Tomb Raider Review – It Might Be The Best Video Game Movie to Date But It’s Still Heavily Flawed
There's a lot to like or at the very least appreciate about Tomb Raider. Having recently rewatched the 2001 mess of a film, I can appreciate this film for at least taking the time to try to put together a character and film that doesn't revolve around gratuitous shots of the lead actress's boobs. Tomb Raider takes itself (and the source character they're pulling from) seriously and you can tell that a real effort was put into trying to make this a good film. And while the CG might be spotty in places, with only a $90 million budget, I think it was pretty well done. The action can be intense and will have you genuinely worrying for Alicia Vikander’s safety at times.
But the film does have its pitfalls (like every video game movie unfortunately).
Alicia Vikander is a good enough actress and has enough personality that she could have really bloomed as Lara Croft. Sadly it seems she was directed to play a more muted and dull personality instead. I also wasn’t feeling the decision to make this a complete origin story and have Lara need so much help. The appeal of Lara Croft is that she does all this stuff on her own yet the movie at times felt as if they needed to keep her in training wheels.
A lot of the problems with this film can be boiled down to it being written as if it’s the first in a trilogy of films and not a film that needs to knock it out the park and really grab the audience. Instead of jumping right into the action/island like the 2013 game this movie is based off of, this film opts to subject the audience to 60-90 minutes of boring build up. It’s not a good sign when your film is called TOMB RAIDER and the first time Lara steps foot in a tomb is with about 25 minutes left in the film. The last 30-45 minutes of this film is the film I wanted. Unfortunately all the time before that I spent annoyingly checking my watch.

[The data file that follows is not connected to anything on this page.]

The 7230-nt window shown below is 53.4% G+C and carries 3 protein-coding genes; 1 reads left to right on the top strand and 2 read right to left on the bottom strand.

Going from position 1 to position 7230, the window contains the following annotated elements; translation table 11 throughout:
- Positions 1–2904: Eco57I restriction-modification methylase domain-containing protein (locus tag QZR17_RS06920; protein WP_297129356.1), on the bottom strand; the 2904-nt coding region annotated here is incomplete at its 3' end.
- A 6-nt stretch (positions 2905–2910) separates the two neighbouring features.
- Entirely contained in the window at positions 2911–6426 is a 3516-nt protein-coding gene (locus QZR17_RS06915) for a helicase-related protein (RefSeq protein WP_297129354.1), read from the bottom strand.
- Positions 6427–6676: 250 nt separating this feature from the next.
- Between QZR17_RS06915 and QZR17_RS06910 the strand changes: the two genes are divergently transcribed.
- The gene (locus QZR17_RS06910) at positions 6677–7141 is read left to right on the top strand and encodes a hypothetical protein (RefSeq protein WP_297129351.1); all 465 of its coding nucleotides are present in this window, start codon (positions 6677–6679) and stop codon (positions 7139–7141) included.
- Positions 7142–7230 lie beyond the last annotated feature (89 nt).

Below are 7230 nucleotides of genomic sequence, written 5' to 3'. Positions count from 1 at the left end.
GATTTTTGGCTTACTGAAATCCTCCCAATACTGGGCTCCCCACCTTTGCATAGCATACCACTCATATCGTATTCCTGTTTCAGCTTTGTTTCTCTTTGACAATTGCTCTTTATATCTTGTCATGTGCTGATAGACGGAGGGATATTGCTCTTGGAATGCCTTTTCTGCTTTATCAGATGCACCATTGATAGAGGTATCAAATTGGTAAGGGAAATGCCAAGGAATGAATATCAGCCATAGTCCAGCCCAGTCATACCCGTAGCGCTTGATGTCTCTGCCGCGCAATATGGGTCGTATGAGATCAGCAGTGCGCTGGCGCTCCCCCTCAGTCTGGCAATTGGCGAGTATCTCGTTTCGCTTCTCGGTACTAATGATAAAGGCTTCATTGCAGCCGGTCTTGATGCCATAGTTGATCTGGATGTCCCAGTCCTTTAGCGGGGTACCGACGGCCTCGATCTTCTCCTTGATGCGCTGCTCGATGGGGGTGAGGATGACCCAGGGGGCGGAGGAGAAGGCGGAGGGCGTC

That’s not to say that the beginning of the film is bad or unwatchable. It’s just not what I was sitting in the theater to watch. I think the makers of video game movies should take some lessons from what comic book movies do. The core group in the audience for a video game film are fans and they’re going to already know the characters and the backstories. You can fill in the rest of the wider general audience set with well-placed flashbacks and strong writing. Tomb Raider makes the mistake of taking the long route to explain all of Lara background and why she’s motivated to search for her father. It’s long, unnecessary hand holding that drags the film down. But again, it could have been much worse.
At this point, being the best movie based off of a video game is like being the tallest person standing in a puddle of human feces. You might be better off than everyone else around you but you're still in deep shit.
That pretty much sums up Tomb Raider. I didn’t love it, but I didn’t hate it either and saw a lot of potential. I’d watch this again over just about every other video game movie that’s ever been made. That doesn’t say much but, it’s a start.